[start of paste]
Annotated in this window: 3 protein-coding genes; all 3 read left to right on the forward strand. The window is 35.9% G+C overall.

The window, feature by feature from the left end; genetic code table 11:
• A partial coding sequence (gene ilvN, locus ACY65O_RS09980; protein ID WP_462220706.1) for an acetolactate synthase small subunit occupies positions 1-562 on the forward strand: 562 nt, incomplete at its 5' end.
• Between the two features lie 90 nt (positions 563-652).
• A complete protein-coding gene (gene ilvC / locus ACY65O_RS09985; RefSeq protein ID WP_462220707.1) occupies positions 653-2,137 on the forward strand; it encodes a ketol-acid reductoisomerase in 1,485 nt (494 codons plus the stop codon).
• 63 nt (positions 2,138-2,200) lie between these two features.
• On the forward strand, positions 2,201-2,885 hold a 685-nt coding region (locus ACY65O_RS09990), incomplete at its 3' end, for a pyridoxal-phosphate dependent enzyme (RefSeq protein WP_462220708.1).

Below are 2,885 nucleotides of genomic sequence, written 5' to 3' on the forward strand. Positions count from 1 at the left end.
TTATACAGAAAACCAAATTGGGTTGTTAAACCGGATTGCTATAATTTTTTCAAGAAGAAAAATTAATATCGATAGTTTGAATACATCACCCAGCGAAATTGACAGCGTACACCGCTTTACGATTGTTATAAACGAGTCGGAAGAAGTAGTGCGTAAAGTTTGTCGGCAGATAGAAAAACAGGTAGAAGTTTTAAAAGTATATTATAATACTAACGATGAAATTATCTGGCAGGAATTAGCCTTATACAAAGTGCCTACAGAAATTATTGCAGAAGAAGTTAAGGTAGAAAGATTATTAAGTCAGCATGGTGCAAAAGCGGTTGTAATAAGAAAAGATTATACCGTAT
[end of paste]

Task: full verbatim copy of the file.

Annotated in this window: 3 protein-coding genes; all 3 read left to right on the forward strand. The window is 35.9% G+C overall.

The window, feature by feature from the left end; genetic code table 11:
• A partial coding sequence (gene ilvN, locus ACY65O_RS09980; protein ID WP_462220706.1) for an acetolactate synthase small subunit occupies positions 1-562 on the forward strand: 562 nt, incomplete at its 5' end.
• Between the two features lie 90 nt (positions 563-652).
• A complete protein-coding gene (gene ilvC / locus ACY65O_RS09985; RefSeq protein ID WP_462220707.1) occupies positions 653-2,137 on the forward strand; it encodes a ketol-acid reductoisomerase in 1,485 nt (494 codons plus the stop codon).
• 63 nt (positions 2,138-2,200) lie between these two features.
• On the forward strand, positions 2,201-2,885 hold a 685-nt coding region (locus ACY65O_RS09990), incomplete at its 3' end, for a pyridoxal-phosphate dependent enzyme (RefSeq protein WP_462220708.1).

Below are 2,885 nucleotides of genomic sequence, written 5' to 3' on the forward strand. Positions count from 1 at the left end.
TTATACAGAAAACCAAATTGGGTTGTTAAACCGGATTGCTATAATTTTTTCAAGAAGAAAAATTAATATCGATAGTTTGAATACATCACCCAGCGAAATTGACAGCGTACACCGCTTTACGATTGTTATAAACGAGTCGGAAGAAGTAGTGCGTAAAGTTTGTCGGCAGATAGAAAAACAGGTAGAAGTTTTAAAAGTATATTATAATACTAACGATGAAATTATCTGGCAGGAATTAGCCTTATACAAAGTGCCTACAGAAATTATTGCAGAAGAAGTTAAGGTAGAAAGATTATTAAGTCAGCATGGTGCAAAAGCGGTTGTAATAAGAAAAGATTATACCGTAT